Advertisement
HANNOVER MESSE 2018, 23 - 27 April
Switch to:
Integrated Energy

Integrated Energy

What does a dishwasher have in common with an electric heat pump? How about a dryer and a battery? Or a photovoltaic system (PV) and an electric car?

01 Dec. 2015
HM_15_Integrated_Energy

What do a transformer and telecommunications have in common, or the weather and washing machines, a wind turbine and a fuel cell or even a co-generation plant and the energy exchange?

Many of the smartest heads at research institutions, utility companies and industrial firms are hard at work addressing these issues and more as they strive to outline precisely how things need to mesh in order to ensure that energy generation, distribution and consumption stay balanced around the clock.

For their part, the organizers of HANNOVER MESSE have been giving thought to how everything can all come together at Energy 2016 – the leading international trade fair for integrated energy systems and mobility. The Integrated Energy Plaza will provide plenty of answers and feature promising scenarios for intelligent collaboration across multiple components as a prerequisite for the integrated energy systems of the future.

One of the main reasons for the buzz is the growing volume of locally generated electricity. Grid operators are suffering from the need to tweak grid operations on a very frequent basis, such as when solar power is running at full power and feeding roughly 40,000 megawatts of installed capacity into the grid – a load that is greater than total German consumption on some Sundays. Add in wind power, and the grid can start to collapse due to the lack of storage capacity for the surplus energy.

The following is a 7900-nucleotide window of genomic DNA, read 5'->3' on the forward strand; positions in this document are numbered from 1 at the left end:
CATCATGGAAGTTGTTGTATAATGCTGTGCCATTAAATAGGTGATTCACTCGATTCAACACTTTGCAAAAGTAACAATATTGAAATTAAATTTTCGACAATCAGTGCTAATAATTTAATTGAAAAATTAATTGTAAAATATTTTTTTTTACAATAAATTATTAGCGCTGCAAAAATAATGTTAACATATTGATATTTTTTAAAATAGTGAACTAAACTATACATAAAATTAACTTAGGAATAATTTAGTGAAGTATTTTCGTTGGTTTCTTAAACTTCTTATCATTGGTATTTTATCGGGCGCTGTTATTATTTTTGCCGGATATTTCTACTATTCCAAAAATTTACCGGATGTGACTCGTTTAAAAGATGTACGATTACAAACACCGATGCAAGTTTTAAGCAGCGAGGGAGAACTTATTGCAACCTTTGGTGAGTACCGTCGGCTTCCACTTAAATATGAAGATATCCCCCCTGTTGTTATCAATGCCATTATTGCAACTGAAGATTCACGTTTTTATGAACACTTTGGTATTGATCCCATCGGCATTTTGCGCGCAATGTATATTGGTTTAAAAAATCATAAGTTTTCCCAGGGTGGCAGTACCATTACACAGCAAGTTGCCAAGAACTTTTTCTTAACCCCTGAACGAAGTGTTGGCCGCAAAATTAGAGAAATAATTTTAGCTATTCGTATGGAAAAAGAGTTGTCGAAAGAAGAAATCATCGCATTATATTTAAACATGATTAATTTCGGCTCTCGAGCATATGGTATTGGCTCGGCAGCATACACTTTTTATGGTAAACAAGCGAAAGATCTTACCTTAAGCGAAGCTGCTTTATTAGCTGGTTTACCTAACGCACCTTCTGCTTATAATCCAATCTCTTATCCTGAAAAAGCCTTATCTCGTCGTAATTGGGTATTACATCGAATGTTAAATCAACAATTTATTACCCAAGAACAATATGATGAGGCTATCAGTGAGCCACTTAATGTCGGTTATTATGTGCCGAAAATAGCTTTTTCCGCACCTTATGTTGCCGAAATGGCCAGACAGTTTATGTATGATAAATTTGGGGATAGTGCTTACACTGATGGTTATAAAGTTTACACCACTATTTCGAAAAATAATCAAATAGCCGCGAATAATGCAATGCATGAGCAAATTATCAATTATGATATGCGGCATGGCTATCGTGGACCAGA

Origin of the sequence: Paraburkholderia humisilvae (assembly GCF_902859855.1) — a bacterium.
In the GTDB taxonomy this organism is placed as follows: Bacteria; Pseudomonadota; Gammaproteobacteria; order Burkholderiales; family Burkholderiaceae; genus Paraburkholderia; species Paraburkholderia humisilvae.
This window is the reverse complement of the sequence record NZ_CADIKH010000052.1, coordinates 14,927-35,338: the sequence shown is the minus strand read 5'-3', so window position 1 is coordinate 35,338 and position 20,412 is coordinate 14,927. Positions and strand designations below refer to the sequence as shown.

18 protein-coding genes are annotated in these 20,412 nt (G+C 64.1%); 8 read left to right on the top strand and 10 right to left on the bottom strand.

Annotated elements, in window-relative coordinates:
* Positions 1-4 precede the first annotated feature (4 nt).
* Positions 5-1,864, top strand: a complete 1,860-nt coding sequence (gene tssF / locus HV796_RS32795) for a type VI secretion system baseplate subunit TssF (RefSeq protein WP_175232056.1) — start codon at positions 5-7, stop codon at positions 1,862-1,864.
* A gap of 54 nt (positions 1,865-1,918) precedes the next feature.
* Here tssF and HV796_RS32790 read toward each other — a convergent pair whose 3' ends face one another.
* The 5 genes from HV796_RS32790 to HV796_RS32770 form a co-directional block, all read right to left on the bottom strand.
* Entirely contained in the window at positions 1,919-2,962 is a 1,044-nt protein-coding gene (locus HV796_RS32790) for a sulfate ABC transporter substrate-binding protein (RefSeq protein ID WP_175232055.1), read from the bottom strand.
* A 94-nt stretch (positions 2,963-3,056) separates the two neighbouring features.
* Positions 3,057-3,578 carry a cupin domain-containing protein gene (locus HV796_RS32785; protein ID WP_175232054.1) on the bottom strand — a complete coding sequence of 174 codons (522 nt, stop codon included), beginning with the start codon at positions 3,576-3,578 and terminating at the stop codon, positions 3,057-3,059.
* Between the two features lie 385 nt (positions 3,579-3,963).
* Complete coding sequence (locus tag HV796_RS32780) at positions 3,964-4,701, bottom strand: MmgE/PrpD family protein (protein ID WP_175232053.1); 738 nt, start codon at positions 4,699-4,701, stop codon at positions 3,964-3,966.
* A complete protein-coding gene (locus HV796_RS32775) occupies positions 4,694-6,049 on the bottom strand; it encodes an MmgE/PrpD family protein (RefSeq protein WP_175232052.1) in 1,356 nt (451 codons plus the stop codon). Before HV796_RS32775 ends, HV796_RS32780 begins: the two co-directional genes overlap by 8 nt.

The German Federal Ministry for Economic Affairs and Energy, headed by Sigmar Gabriel (SPD), reports:

"Renewable energy is set to become the primary source of energy in Germany. The objective is for renewable energy to account for at least 80 percent of the total by the year 2050. Renewable energy must be integrated into the supply system on an ongoing basis so that it can gradually replace conventional energy. This requires a fundamental restructuring of the supply system. Making the supply of energy reliable, environmentally friendly and economically efficient is one of the great challenges of the energy transition. The specific goals of system integration for renewable energy are:

- Reliable network operation with a high percentage of renewable energy
- Increased flexibility in electricity generation and demand
- Intelligent cooperation between power generators, consumers and modern grids
- Efficient use of existing grid infrastructure

The need for high-voltage north/south power transmission lines (either above or below ground) to handle the increasing share of wind power from offshore wind farms is a major issue, but is eclipsed by the fact that, by 2050, nearly seven million photovoltaic systems – representing 200,000 megawatts of installed capacity – are predicted to be feeding into a grid that is already handling 90 percent power of its total capacity from renewable sources.

Intelligent solutions